Never Can Say GoodbyeJanuary 16, 2010 - February 13, 2010
On Friday, January 15, 2010, No Longer Empty reopened the legendary Tower Records store with a multimedia art exhibition: Never Can Say Goodbye. Spotlighting more than 20 artists working with sound, light, and image, Never Can Say Goodbye celebrated the store’s historic role as the locus of the community—the old way to meet people face to face and share music and information.
Spotlighting more than 20 artists that work with sound, light, and image, Never Can Say Goodbye recreated a fantasy version of the now defunct Tower Records store with Never Records by Ted Riederer – an installation complete with record bins, album covers, music posters, and a performance stage. Works by Meredyth Sparks, simultaneously critiqued and revered the flat glamour of icons such as David Bowie and half-nude eighties models. Artist Siebren Versteeg presented custom installations that reinvigorated the space with music memories and the pulse of his contemporary art practice. Ryan Brennan bounced sound through an eight-boom box installation offering an audio tour of hip hop.
Never Can Say Goodbye illuminated the economic and social changes caused by the emergence of the internet as the dominant means of music distribution. In its heyday, Tower Records was sales central for indie and contemporary music, as well as a gathering place for musicians and music lovers. Today, in its place, is a virtual landscape without architecture, sales staff, and community traffic. Freely downloading selected songs have created an empty space where a music store once thrived.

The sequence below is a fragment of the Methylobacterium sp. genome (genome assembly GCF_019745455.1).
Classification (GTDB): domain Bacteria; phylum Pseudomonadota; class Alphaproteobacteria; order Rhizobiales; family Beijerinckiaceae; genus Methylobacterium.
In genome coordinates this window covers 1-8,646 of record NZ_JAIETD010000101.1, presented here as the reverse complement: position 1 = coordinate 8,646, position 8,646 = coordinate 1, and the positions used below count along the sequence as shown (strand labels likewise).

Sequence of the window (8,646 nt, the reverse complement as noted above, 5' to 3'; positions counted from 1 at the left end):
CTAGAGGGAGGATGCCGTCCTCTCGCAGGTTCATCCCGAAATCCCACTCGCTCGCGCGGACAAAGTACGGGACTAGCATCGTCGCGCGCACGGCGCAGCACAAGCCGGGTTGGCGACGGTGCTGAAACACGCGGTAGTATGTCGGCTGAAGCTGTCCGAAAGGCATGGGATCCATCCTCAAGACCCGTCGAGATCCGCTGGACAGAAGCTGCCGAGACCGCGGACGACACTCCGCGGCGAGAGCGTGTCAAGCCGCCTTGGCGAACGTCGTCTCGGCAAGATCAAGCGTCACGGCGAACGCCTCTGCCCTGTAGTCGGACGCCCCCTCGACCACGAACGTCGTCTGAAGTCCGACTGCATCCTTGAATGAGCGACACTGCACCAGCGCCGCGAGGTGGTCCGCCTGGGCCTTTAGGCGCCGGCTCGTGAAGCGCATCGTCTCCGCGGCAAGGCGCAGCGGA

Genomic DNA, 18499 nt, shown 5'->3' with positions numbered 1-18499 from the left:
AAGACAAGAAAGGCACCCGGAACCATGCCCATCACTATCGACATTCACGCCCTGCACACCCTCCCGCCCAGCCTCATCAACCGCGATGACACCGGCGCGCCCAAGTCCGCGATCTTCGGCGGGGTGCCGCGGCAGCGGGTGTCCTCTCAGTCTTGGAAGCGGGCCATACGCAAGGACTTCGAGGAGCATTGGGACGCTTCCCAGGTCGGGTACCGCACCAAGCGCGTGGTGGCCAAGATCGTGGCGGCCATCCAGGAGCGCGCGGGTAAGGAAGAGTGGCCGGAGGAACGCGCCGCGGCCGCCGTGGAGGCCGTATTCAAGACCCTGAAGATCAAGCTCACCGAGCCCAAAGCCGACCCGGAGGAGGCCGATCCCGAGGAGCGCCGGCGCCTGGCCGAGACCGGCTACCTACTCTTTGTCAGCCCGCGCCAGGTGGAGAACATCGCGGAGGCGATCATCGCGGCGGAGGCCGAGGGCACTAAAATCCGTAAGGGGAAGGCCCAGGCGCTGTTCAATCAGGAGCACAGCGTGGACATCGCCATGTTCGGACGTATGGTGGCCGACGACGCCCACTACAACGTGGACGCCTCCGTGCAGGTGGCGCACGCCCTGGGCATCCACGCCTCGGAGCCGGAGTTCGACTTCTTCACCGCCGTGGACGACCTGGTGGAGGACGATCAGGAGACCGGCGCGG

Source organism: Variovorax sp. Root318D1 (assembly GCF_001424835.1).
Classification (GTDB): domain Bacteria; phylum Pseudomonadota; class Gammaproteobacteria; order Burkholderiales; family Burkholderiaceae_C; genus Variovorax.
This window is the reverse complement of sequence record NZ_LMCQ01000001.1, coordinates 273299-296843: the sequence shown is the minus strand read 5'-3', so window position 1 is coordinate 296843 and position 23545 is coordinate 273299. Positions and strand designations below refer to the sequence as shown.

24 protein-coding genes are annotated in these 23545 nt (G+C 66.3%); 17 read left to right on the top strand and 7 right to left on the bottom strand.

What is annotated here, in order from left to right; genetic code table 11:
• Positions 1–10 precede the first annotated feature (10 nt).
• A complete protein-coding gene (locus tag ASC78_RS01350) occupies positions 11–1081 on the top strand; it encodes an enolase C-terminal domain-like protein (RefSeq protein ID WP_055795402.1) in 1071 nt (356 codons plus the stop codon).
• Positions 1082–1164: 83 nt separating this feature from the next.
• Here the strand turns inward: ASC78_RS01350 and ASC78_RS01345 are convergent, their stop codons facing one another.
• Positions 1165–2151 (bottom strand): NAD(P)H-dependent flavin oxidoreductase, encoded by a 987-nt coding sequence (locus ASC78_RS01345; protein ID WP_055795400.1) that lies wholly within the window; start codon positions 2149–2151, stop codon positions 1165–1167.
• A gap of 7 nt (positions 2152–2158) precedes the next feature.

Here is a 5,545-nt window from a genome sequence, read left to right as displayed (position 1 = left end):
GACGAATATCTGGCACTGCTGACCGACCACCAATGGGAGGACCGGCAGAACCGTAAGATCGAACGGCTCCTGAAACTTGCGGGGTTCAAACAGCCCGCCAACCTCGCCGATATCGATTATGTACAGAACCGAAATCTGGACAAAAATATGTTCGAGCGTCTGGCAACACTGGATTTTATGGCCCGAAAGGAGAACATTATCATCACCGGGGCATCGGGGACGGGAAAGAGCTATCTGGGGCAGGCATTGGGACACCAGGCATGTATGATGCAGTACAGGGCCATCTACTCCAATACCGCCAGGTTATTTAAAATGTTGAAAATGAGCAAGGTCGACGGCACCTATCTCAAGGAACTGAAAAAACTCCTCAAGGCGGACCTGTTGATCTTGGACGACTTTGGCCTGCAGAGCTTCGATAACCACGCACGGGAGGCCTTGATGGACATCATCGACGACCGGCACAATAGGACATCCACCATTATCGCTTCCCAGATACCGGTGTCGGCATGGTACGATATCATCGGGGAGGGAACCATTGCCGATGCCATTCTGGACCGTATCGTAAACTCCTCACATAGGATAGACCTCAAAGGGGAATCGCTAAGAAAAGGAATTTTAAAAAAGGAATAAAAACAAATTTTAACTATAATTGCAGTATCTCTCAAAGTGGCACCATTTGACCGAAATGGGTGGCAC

Each week a variety of music performers captured the fleeting opportunity to play live in the ex-Tower Records space. Music performances included Broken Mirrors with John Miller, Cleopatra’s, ((audience)), The Metropolis Ensemble, The John Herington Band, Azita, Disco Monkeys, Steve Conte (New York Dolls Guitarist), among others.
On Tuesday, January 26, Discs to Downloads gathered a panel of music industry representatives to discuss how technology has transformed art, and how contemporary gadgets and the internet have impacted contemporary music production, listening, and consumption.